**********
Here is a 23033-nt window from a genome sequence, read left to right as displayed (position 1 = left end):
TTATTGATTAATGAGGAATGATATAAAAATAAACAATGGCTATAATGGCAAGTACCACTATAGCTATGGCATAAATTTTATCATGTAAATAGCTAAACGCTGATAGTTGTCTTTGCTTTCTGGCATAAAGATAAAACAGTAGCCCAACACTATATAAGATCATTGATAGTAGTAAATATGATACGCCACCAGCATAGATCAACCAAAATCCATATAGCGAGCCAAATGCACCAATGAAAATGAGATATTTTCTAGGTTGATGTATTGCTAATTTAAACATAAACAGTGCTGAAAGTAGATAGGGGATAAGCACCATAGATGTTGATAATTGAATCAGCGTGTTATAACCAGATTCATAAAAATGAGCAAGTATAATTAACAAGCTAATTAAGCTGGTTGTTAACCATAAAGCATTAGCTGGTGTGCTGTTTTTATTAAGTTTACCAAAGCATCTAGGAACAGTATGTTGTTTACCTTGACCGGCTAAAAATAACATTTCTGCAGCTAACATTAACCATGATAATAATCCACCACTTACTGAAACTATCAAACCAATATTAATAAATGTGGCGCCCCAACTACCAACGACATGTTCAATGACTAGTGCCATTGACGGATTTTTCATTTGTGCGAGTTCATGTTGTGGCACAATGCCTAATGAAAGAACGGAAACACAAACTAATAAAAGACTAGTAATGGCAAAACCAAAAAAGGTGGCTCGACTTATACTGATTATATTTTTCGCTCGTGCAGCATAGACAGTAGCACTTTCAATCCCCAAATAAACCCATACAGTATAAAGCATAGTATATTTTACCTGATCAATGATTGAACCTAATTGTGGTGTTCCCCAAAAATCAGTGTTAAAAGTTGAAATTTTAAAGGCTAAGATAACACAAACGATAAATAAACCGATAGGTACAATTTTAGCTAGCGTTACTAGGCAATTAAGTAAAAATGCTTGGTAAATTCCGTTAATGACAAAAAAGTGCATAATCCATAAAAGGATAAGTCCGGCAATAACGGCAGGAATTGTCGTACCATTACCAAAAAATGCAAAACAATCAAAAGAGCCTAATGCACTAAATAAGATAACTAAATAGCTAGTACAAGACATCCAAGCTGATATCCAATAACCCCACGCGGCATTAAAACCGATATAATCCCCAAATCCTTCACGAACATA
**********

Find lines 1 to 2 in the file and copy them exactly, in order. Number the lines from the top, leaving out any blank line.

Here is a 23033-nt window from a genome sequence, read left to right as displayed (position 1 = left end):
TTATTGATTAATGAGGAATGATATAAAAATAAACAATGGCTATAATGGCAAGTACCACTATAGCTATGGCATAAATTTTATCATGTAAATAGCTAAACGCTGATAGTTGTCTTTGCTTTCTGGCATAAAGATAAAACAGTAGCCCAACACTATATAAGATCATTGATAGTAGTAAATATGATACGCCACCAGCATAGATCAACCAAAATCCATATAGCGAGCCAAATGCACCAATGAAAATGAGATATTTTCTAGGTTGATGTATTGCTAATTTAAACATAAACAGTGCTGAAAGTAGATAGGGGATAAGCACCATAGATGTTGATAATTGAATCAGCGTGTTATAACCAGATTCATAAAAATGAGCAAGTATAATTAACAAGCTAATTAAGCTGGTTGTTAACCATAAAGCATTAGCTGGTGTGCTGTTTTTATTAAGTTTACCAAAGCATCTAGGAACAGTATGTTGTTTACCTTGACCGGCTAAAAATAACATTTCTGCAGCTAACATTAACCATGATAATAATCCACCACTTACTGAAACTATCAAACCAATATTAATAAATGTGGCGCCCCAACTACCAACGACATGTTCAATGACTAGTGCCATTGACGGATTTTTCATTTGTGCGAGTTCATGTTGTGGCACAATGCCTAATGAAAGAACGGAAACACAAACTAATAAAAGACTAGTAATGGCAAAACCAAAAAAGGTGGCTCGACTTATACTGATTATATTTTTCGCTCGTGCAGCATAGACAGTAGCACTTTCAATCCCCAAATAAACCCATACAGTATAAAGCATAGTATATTTTACCTGATCAATGATTGAACCTAATTGTGGTGTTCCCCAAAAATCAGTGTTAAAAGTTGAAATTTTAAAGGCTAAGATAACACAAACGATAAATAAACCGATAGGTACAATTTTAGCTAGCGTTACTAGGCAATTAAGTAAAAATGCTTGGTAAATTCCGTTAATGACAAAAAAGTGCATAATCCATAAAAGGATAAGTCCGGCAATAACGGCAGGAATTGTCGTACCATTACCAAAAAATGCAAAACAATCAAAAGAGCCTAATGCACTAAATAAGATAACTAAATAGCTAGTACAAGACATCCAAGCTGATATCCAATAACCCCACGCGGCATTAAAACCGATATAATCCCCAAATCCTTCACGAACATA